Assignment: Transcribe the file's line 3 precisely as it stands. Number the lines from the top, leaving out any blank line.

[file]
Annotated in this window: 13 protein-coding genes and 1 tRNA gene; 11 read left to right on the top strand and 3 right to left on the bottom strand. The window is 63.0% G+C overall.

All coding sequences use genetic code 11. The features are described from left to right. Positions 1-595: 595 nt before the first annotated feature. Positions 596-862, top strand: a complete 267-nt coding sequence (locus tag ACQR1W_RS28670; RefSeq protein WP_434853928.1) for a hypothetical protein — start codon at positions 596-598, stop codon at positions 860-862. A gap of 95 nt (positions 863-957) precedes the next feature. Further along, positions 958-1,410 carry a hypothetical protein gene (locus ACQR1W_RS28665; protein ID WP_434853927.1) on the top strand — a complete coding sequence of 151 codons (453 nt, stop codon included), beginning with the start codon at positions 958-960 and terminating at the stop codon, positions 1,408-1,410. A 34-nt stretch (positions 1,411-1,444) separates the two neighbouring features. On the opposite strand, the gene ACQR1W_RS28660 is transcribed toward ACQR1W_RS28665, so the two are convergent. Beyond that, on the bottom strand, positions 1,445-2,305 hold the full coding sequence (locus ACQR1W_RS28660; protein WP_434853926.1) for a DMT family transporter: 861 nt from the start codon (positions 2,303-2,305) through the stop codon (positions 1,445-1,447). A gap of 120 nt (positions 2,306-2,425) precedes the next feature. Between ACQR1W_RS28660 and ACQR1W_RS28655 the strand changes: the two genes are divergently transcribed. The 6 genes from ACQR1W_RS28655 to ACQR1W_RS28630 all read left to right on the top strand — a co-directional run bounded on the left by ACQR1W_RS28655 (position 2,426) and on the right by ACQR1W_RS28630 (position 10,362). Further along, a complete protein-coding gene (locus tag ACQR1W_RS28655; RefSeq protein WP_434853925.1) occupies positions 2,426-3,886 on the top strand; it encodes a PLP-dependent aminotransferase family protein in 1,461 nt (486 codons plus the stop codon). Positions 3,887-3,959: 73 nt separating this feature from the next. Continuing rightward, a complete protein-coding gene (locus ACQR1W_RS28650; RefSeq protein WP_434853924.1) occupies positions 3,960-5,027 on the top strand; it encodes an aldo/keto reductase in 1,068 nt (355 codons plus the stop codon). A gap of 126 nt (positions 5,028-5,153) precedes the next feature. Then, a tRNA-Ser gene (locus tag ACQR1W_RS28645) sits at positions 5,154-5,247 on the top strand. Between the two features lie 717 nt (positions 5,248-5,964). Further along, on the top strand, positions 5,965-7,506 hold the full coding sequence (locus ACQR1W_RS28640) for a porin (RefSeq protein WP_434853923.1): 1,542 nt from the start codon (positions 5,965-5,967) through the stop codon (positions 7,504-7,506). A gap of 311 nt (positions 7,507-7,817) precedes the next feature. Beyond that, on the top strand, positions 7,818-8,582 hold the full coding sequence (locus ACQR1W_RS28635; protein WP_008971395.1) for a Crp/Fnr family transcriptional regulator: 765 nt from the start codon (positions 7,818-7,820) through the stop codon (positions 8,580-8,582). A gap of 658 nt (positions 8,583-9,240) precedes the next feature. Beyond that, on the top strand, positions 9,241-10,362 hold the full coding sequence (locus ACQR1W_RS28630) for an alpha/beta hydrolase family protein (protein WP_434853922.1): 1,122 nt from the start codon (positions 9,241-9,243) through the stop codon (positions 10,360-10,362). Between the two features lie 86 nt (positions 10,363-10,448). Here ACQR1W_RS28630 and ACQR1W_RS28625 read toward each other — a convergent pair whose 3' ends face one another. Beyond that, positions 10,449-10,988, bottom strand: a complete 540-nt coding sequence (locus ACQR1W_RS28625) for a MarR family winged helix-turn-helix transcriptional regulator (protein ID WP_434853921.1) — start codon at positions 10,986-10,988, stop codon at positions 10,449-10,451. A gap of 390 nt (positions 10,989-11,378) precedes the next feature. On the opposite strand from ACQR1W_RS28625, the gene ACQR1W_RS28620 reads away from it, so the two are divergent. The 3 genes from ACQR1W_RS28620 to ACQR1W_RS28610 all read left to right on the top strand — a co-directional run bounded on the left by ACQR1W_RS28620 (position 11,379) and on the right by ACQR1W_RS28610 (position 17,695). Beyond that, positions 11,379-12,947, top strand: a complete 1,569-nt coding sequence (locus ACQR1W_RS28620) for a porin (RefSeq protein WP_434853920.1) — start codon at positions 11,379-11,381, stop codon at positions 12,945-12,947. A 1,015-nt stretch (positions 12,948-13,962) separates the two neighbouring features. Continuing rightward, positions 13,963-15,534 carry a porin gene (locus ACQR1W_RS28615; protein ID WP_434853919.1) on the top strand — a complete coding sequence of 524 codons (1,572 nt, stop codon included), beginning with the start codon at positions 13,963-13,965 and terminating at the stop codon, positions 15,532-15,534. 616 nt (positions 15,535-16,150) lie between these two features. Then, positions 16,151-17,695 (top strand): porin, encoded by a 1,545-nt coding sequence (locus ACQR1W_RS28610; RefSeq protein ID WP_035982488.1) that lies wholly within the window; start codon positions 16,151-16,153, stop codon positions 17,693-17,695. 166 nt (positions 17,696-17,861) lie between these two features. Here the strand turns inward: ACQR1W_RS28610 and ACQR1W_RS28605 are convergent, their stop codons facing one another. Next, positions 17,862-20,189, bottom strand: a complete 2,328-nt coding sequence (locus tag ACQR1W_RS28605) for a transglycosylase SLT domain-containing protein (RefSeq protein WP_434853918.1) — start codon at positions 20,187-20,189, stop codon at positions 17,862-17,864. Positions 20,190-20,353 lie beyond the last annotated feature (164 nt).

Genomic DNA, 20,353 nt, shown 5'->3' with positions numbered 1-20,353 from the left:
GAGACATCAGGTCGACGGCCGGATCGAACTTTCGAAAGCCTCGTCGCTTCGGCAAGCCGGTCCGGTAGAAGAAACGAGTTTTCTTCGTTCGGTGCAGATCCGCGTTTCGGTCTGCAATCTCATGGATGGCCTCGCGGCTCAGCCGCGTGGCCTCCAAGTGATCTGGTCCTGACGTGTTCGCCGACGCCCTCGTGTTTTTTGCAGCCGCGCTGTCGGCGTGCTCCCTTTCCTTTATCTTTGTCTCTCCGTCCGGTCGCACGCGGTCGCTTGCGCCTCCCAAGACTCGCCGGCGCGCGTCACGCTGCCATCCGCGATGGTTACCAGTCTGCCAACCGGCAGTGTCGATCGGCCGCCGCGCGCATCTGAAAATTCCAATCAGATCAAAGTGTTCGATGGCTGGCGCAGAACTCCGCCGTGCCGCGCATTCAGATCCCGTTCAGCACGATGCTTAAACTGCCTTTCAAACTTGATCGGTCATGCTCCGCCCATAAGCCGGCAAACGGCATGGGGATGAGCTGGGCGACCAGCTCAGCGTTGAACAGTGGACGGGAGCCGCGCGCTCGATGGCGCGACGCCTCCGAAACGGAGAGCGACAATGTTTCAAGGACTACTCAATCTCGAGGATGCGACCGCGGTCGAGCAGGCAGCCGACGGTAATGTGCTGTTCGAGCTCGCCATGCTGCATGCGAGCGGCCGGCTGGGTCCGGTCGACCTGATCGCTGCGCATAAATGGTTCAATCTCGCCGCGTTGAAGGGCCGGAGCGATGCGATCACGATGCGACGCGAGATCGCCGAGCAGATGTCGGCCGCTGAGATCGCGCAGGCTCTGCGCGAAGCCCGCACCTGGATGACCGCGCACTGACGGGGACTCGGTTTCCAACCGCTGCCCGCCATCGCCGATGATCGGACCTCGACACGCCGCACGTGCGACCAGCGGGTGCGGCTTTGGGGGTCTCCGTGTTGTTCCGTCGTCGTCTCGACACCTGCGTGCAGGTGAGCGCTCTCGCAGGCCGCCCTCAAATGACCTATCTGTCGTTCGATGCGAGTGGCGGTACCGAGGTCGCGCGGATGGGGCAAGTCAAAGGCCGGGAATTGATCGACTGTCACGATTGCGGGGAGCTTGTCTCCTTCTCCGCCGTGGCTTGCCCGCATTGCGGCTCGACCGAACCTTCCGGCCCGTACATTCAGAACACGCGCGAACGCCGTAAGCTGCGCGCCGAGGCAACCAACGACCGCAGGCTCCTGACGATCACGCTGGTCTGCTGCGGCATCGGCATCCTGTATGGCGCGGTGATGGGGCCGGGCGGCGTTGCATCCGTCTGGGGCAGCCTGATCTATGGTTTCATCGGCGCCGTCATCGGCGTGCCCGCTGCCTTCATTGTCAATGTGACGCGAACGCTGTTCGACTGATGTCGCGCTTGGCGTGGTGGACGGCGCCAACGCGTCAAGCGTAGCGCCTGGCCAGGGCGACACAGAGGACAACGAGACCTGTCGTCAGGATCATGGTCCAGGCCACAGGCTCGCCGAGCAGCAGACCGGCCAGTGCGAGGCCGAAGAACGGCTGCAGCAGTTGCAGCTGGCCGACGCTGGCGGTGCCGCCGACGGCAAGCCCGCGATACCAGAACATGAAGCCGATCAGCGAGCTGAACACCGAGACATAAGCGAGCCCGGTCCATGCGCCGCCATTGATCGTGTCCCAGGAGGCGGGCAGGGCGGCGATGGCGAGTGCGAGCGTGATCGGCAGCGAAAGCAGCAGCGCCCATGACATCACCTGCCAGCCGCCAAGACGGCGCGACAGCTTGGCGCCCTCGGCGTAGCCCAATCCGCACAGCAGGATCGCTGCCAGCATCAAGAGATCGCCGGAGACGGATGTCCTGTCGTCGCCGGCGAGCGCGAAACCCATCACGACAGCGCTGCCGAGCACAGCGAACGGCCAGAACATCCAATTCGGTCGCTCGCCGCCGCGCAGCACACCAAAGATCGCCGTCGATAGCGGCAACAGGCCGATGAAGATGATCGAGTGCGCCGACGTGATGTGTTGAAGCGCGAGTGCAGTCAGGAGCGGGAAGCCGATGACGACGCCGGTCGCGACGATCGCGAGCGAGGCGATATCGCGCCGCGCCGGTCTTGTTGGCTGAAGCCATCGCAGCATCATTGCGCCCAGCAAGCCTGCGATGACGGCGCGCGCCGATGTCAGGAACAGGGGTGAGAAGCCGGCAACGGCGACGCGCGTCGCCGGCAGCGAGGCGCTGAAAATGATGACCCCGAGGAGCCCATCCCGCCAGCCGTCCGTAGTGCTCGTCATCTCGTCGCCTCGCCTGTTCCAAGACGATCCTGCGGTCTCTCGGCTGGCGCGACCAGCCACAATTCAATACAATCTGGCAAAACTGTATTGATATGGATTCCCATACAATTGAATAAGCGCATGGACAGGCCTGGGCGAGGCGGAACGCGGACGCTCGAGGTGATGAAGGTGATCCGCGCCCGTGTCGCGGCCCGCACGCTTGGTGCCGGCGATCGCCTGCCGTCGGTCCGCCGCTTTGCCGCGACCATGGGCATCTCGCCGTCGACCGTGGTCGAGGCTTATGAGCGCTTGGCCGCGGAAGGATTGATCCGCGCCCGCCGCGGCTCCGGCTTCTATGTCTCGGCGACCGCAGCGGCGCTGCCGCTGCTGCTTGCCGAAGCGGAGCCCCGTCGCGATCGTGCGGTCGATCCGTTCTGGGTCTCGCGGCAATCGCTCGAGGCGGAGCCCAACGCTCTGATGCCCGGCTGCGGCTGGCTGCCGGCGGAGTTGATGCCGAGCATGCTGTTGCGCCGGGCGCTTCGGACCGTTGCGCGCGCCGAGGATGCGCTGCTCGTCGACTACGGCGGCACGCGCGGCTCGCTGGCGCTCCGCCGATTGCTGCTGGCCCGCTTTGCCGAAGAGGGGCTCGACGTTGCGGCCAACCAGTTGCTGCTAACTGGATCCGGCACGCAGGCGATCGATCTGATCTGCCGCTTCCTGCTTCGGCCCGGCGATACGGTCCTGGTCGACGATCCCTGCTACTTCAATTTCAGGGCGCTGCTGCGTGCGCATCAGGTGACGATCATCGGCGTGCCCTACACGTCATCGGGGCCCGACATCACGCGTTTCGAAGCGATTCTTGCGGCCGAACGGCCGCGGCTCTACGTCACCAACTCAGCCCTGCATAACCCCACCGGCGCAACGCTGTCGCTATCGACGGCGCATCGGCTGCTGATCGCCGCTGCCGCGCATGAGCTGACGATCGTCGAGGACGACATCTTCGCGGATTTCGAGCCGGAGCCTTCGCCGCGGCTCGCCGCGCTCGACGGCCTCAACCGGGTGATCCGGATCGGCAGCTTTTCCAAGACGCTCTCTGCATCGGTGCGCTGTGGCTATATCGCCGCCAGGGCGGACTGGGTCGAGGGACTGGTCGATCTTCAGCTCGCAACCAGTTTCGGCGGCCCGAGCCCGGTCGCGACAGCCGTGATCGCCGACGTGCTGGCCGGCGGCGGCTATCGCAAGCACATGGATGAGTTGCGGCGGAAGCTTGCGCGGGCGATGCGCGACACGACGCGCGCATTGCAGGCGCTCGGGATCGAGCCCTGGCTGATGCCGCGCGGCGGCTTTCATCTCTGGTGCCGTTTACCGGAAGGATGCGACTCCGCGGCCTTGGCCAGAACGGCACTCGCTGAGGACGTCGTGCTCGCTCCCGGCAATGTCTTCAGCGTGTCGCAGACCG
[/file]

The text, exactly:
Genomic DNA, 20,353 nt, shown 5'->3' with positions numbered 1-20,353 from the left: